On an emotional level, I can be somewhat complicated.
I have never cried at a wake. I have never cried at a funeral. And I have never cried in the midst of heartbreak or at the end of romantic relationships. I have, however, shed quite a few tears while listening to a well-produced podcast.
There is just something about stories of love and humanity—especially when they are produced really well—that cause my eyes and throat to burn a little and then, tears.
These podcasts have all awakened a sense of wonder inside of me. Right now, with the political climate being what it is, I don’t necessarily encourage escapism, but I think we can agree that we could all use a little break from reality once in a while.
That being said, here is a list of 10 podcasts that have made me a little emo from time to time. (Most I recommend binging from the beginning):
Jonathan Goldstein is, in his own way, one of the most talented podcasters I have ever heard. He began by doing segments on early episodes of “This American Life,” but when he started his own podcast, “Heavyweight,” his genius became apparent. His humor is rare and infectious, but he will transport you to a different emotional state before you realize what happened. You will get to the latest episode, after listening to five seasons, and look to see when the next episode is scheduled to air.
2. Last Day.
Harris Wittels was a comedian who got his break writing for “The Sarah Silverman Program” and then went on to work his way up as an executive producer and writer for “Parks and Recreation.” He died at the age of 30, tragically of a heroin overdose. Like so many other young Americans, his sad journey began with prescription pills. His sister, Stephanie, trying desperately to understand how this horrific fate keeps happening to so many young people, began a podcast called “Last Day.” This initially sounds as if it may be sad and a bit morbid, however, most of the stories include a resolution of redemption that will fill you with an incredible sense of gratitude. Give it a chance.
3. Ear Hustle.
This podcast possesses the unique distinction of being the first podcast to ever be made inside the walls of a prison. Nigel Poor and Earlonne Woods are hosts in this poignant and touching exploration of life inside of San Quentin, and instead of employing the common prison documentary themes, it focuses primarily on the storytelling talents of some colorful and sometimes, time wisened, prisoners.
4. Terrible, Thanks For Asking.
Sticking with the theme of things that seem counterintuitive, TTFA does not, at first appearance give the impression of a podcast that will rekindle your sense of wonder—but counterintuition is where most of life’s beauty resides. Host, Nora McInerny, the master behind the TED talk called “We Do Not Move On From Grief…” (five million views) takes us into dozens of lives that have been visited by a devastating loss and illustrates how resilient people can be in the face of it.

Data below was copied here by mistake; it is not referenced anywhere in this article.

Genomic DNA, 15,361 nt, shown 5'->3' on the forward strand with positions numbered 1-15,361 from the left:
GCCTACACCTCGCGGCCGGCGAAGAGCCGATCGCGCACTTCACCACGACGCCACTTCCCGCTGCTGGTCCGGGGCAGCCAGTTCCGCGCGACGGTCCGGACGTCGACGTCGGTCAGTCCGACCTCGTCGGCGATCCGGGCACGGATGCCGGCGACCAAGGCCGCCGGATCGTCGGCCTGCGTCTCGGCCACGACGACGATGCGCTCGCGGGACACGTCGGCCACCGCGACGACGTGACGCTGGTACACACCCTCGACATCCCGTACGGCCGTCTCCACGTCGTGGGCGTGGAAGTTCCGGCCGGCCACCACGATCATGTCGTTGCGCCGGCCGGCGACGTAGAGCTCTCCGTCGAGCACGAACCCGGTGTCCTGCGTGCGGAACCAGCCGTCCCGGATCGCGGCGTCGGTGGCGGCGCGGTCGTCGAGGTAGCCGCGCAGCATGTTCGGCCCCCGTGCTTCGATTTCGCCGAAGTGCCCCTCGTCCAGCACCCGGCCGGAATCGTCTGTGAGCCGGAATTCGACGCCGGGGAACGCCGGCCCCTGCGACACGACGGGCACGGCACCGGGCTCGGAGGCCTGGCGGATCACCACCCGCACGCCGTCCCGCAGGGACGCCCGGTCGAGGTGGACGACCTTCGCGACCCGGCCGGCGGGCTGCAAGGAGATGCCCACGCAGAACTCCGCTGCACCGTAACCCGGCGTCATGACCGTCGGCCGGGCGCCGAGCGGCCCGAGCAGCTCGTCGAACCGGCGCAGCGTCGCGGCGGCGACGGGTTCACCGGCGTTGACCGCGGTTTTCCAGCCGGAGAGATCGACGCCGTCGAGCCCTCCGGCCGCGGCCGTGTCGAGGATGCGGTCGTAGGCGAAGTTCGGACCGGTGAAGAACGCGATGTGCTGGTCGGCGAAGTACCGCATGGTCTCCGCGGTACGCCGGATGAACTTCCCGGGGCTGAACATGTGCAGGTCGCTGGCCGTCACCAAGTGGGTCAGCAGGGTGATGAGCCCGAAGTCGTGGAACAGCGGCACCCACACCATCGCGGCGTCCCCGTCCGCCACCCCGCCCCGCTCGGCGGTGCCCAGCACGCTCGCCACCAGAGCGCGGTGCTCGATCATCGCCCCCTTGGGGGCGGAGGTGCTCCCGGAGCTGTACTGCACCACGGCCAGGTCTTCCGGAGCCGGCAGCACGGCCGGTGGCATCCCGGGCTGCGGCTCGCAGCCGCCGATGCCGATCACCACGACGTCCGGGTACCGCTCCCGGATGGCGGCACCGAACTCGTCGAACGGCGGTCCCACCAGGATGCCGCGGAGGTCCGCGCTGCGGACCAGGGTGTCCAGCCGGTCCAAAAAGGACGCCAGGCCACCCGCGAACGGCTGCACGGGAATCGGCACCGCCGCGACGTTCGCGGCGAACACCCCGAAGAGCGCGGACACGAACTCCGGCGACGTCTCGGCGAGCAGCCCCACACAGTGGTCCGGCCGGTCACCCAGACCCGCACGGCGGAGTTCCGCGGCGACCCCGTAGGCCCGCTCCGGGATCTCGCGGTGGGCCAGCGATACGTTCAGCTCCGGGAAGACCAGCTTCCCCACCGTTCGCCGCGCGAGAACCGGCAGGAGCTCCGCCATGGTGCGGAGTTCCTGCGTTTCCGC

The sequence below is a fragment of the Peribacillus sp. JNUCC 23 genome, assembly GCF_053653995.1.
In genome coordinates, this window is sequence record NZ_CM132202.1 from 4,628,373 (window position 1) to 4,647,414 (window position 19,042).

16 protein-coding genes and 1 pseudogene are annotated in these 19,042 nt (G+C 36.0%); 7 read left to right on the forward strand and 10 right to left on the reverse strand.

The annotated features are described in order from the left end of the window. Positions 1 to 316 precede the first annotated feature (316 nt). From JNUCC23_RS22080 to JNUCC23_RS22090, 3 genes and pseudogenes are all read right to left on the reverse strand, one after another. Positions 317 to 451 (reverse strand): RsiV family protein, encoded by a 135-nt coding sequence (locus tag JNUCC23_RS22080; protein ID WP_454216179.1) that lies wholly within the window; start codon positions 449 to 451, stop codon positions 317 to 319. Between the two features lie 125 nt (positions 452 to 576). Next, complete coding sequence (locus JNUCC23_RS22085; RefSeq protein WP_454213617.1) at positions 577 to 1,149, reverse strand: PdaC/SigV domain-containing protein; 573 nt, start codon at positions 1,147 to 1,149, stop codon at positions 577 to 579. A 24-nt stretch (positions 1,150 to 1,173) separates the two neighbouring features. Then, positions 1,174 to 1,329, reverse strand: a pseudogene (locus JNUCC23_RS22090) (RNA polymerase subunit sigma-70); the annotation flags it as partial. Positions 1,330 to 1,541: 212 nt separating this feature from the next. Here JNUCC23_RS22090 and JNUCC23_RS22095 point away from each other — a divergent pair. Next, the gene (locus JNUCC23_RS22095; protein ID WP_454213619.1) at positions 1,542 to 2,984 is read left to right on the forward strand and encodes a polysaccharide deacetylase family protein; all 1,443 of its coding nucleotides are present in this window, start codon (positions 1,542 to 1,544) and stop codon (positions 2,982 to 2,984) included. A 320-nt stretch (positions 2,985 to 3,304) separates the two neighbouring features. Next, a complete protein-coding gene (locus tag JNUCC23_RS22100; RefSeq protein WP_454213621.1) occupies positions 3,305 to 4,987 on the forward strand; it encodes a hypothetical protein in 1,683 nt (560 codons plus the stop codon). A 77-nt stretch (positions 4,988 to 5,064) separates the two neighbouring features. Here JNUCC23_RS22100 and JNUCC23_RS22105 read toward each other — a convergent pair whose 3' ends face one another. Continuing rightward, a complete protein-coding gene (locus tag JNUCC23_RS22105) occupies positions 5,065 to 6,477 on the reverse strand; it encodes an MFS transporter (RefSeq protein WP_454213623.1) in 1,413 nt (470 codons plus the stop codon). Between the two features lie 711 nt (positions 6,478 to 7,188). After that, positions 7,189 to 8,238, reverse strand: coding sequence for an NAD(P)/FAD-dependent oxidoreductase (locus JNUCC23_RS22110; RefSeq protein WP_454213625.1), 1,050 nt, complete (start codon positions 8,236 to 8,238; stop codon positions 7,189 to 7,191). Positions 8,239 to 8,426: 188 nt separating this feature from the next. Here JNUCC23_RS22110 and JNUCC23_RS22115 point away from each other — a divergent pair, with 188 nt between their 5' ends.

5. Hidden Brain.
This NPR presentation is led by Shankar Vedantam and opens doors into human behavior and how it finds its way into current events and conditions. Trying to remain as politically unbiased as it can, and doing a decent job of it, there are episodes that deal with everything from how laughter improves our health to how constant social media scrolling warps our brains. The top-notch production makes the hour zoom right by and leaves you in a much better state than you arrived with.
6. Love Letters.
Meredith Goldstein, the love advice columnist from The Boston Globe, gets together with her sister Brett and many of her other friends to help readers sort through some of the greatest challenges we face in present-day dating. Again, perfect binge material. It’ll give you all the feels.
7. Unlocking Us.
Two words: Brené Brown. Seriously though, with guests like Judd Apatow, Glennon Doyle, and Joe Biden (yes, I said Joe Biden), this podcast will open your mind and leave you considering things that are not toxic all day long. I mean, have you ever seen or heard anything by Brené Brown that doesn’t make you feel better about being alive?
8. Ram Dass, Here and Now.
These podcasts are an excellent source of some of the greatest talks Baba Ram Dass has given in his life. The first one I stumbled upon focused on our acceptance of the aging process (Episode 31: Aging and the Awakening) and the guru had the audience in stitches. Do yourself the kindness of looking it up and experiencing it for yourself.
9. Where Should We Begin.
If you’ve ever had the great fortune of seeing Esther Perel’s TED talk, “Rethinking Infidelity,” then you already know that she has not risen to fame arbitrarily. She is gifted with an all-knowing, all-seeing gaze into the human heart. No matter what wounds you are carrying around with you and no matter how deeply they’re embedded, she’s going to get you in one of the episodes and the floodgates will open. Fair warning.
10. Modern Love.
The podcast, borne from The New York Times column of the same name, is a choice that is practically an institution at this point. Daniel Jones, the editor of the column and producer of the podcast, receives close to 1000 essays per month and only a few of them make it in the Times. The truly exquisite ones make it to the podcast. Then, if that wasn’t compelling enough, they get the greatest actors in the world to read them—Marisa Tomei, Alicia Keyes, and Molly Ringwald—to name a few. If this doesn’t reignite your sense of wonder, check your pulse.
Also, as a parting gift, if you have children, check out Hank the Cowdog podcast with Matthew McConaughey as the Cowdog.
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